Fighting the visible signs of aging is a lifelong pursuit for many. Others have given up, assuming that it’s a pointless effort because it’s based on genetics. But only 10–15% of cutaneous aging is actually driven by genetics or the passage of time. This intrinsic, inevitable aging is not where your focus should rest. The true culprit is extrinsic aging, caused by external influences, as 85–90% of all cutaneous aging is a direct result of these avoidable factors.1
The majority of a healthy dermis is the extracellular matrix (ECM), a complex framework of biomolecules designed to support and protect the dermal cells. The structural proteins (collagen and elastin), adhesive proteins (laminins and fibronectin), glycosaminoglycans (GAG) and proteoglycans that comprise the ECM do degrade naturally due to intrinsic aging, but this breakdown is dramatically accelerated by external offenders—primarily UV exposure and the resultant oxidative stress, and the increase in matrix metalloproteinase (MMP) activity.2 Study after study confirms the fact that unnecessary sun exposure is the No. 1 culprit in extrinsic aging.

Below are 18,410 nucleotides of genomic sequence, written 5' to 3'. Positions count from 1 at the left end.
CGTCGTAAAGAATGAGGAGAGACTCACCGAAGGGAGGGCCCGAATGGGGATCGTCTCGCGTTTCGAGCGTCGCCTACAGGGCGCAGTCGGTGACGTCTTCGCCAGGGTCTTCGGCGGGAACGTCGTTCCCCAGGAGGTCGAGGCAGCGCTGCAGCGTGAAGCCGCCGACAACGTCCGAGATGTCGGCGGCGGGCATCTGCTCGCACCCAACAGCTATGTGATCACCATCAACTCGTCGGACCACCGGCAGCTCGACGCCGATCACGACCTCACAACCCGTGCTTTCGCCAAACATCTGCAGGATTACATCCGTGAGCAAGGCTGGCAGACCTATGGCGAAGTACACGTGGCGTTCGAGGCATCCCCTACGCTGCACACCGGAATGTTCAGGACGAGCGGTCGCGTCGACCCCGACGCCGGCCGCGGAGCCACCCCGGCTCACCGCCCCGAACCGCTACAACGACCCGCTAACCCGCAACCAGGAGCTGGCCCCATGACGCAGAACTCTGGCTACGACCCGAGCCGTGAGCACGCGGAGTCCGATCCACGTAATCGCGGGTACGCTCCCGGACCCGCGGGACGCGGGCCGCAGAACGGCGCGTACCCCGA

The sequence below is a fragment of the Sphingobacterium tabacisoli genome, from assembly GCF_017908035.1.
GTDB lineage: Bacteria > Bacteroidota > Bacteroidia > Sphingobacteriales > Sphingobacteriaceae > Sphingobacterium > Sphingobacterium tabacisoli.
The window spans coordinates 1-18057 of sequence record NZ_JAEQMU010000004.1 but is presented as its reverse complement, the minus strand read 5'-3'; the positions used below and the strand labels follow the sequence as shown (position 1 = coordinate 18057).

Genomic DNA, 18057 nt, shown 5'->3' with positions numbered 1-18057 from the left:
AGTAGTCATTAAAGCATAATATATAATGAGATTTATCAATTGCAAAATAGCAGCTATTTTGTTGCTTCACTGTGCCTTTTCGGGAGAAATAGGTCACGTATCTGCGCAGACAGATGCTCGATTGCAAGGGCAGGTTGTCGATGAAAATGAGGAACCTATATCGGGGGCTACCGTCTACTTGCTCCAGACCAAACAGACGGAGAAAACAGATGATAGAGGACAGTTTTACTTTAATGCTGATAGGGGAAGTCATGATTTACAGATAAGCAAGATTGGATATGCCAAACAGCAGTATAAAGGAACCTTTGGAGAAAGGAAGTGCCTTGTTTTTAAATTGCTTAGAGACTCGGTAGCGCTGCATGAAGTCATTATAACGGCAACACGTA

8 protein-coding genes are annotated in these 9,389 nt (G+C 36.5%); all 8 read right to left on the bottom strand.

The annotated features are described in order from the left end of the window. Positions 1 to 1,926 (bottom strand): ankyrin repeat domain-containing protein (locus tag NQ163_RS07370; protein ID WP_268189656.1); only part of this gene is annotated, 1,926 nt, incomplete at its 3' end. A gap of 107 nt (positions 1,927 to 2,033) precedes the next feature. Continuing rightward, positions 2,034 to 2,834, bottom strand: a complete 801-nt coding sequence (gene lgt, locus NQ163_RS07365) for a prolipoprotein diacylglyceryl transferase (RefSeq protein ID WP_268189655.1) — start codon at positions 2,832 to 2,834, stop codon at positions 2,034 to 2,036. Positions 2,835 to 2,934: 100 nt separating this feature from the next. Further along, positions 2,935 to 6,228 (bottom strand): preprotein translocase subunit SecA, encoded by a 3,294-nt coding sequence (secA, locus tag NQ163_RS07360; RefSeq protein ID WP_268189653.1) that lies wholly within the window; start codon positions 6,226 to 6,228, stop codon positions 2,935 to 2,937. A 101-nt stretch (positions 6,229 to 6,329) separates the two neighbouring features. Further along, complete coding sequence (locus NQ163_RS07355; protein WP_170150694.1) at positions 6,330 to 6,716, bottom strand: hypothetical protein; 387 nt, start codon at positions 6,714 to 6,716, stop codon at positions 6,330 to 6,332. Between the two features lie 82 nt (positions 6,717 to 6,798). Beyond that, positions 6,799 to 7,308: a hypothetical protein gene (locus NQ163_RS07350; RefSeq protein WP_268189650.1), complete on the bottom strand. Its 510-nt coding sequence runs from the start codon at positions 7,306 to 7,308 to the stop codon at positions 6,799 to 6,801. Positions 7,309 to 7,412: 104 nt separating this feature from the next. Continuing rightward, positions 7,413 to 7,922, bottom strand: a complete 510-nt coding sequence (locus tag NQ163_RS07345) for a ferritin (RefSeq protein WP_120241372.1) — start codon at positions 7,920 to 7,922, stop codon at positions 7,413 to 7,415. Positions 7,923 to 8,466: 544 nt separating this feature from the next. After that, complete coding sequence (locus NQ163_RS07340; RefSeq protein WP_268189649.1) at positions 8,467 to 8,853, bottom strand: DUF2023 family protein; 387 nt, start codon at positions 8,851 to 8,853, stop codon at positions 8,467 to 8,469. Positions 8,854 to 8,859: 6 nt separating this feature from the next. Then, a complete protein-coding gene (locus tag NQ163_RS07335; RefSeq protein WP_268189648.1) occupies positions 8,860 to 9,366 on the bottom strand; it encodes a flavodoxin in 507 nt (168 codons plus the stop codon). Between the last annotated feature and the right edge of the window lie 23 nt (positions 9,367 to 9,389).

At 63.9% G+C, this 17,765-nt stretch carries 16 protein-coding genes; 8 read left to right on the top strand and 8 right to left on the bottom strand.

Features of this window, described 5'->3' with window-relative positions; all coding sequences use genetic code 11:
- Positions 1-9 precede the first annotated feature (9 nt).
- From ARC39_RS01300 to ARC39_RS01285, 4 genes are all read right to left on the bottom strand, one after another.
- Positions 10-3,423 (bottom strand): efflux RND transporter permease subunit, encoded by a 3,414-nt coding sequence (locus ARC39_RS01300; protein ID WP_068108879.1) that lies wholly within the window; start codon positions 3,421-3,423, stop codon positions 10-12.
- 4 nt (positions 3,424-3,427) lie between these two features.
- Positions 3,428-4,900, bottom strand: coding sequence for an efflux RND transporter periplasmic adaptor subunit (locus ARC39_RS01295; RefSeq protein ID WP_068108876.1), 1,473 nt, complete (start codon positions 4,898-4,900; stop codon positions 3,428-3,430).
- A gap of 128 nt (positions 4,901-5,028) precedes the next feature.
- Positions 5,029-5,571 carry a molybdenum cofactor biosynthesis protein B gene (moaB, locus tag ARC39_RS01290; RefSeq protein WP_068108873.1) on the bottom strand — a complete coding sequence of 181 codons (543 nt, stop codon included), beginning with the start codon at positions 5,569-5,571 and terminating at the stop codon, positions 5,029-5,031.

Broad-spectrum UV protection
Sun exposure is the worst of the exogenous causes of skin aging. As little as 0.1 minimal erythema dose—the minimum dose of radiation that produces skin redness—will increase the expression of MMP.3 These MMP accelerate matrix breakdown, leading to varying degrees of visible sagging and laxity, wrinkles, epidermal and dermal atrophy, and enlargement of pores.